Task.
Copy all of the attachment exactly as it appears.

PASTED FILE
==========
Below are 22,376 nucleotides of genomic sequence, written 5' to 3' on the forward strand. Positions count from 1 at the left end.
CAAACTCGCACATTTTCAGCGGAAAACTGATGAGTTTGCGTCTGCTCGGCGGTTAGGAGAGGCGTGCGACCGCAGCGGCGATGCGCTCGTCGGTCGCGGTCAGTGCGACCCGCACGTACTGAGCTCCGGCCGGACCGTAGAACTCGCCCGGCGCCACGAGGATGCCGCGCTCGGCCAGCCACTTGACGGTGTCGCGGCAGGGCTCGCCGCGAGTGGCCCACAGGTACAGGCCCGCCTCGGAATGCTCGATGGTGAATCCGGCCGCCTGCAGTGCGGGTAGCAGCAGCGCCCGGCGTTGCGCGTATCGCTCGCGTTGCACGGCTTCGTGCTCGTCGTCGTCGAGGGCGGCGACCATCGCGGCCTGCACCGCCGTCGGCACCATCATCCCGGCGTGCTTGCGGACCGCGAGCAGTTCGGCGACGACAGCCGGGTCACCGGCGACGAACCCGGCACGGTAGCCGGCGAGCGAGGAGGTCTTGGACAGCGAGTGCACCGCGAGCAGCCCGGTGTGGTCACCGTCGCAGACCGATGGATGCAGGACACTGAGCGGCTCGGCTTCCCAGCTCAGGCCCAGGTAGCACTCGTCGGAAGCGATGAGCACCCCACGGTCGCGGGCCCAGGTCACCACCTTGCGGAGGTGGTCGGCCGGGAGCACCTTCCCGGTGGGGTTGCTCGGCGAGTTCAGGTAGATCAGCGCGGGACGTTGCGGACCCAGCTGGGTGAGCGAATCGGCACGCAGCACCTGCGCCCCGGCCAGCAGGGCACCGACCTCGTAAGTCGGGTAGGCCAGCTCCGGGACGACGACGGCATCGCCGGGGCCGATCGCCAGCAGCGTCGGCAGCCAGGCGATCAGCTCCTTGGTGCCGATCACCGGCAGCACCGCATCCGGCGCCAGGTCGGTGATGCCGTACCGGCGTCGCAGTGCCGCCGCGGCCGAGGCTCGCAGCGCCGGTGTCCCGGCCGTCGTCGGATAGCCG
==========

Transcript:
Below are 22,376 nucleotides of genomic sequence, written 5' to 3' on the forward strand. Positions count from 1 at the left end.
CAAACTCGCACATTTTCAGCGGAAAACTGATGAGTTTGCGTCTGCTCGGCGGTTAGGAGAGGCGTGCGACCGCAGCGGCGATGCGCTCGTCGGTCGCGGTCAGTGCGACCCGCACGTACTGAGCTCCGGCCGGACCGTAGAACTCGCCCGGCGCCACGAGGATGCCGCGCTCGGCCAGCCACTTGACGGTGTCGCGGCAGGGCTCGCCGCGAGTGGCCCACAGGTACAGGCCCGCCTCGGAATGCTCGATGGTGAATCCGGCCGCCTGCAGTGCGGGTAGCAGCAGCGCCCGGCGTTGCGCGTATCGCTCGCGTTGCACGGCTTCGTGCTCGTCGTCGTCGAGGGCGGCGACCATCGCGGCCTGCACCGCCGTCGGCACCATCATCCCGGCGTGCTTGCGGACCGCGAGCAGTTCGGCGACGACAGCCGGGTCACCGGCGACGAACCCGGCACGGTAGCCGGCGAGCGAGGAGGTCTTGGACAGCGAGTGCACCGCGAGCAGCCCGGTGTGGTCACCGTCGCAGACCGATGGATGCAGGACACTGAGCGGCTCGGCTTCCCAGCTCAGGCCCAGGTAGCACTCGTCGGAAGCGATGAGCACCCCACGGTCGCGGGCCCAGGTCACCACCTTGCGGAGGTGGTCGGCCGGGAGCACCTTCCCGGTGGGGTTGCTCGGCGAGTTCAGGTAGATCAGCGCGGGACGTTGCGGACCCAGCTGGGTGAGCGAATCGGCACGCAGCACCTGCGCCCCGGCCAGCAGGGCACCGACCTCGTAAGTCGGGTAGGCCAGCTCCGGGACGACGACGGCATCGCCGGGGCCGATCGCCAGCAGCGTCGGCAGCCAGGCGATCAGCTCCTTGGTGCCGATCACCGGCAGCACCGCATCCGGCGCCAGGTCGGTGATGCCGTACCGGCGTCGCAGTGCCGCCGCGGCCGAGGCTCGCAGCGCCGGTGTCCCGGCCGTCGTCGGATAGCCG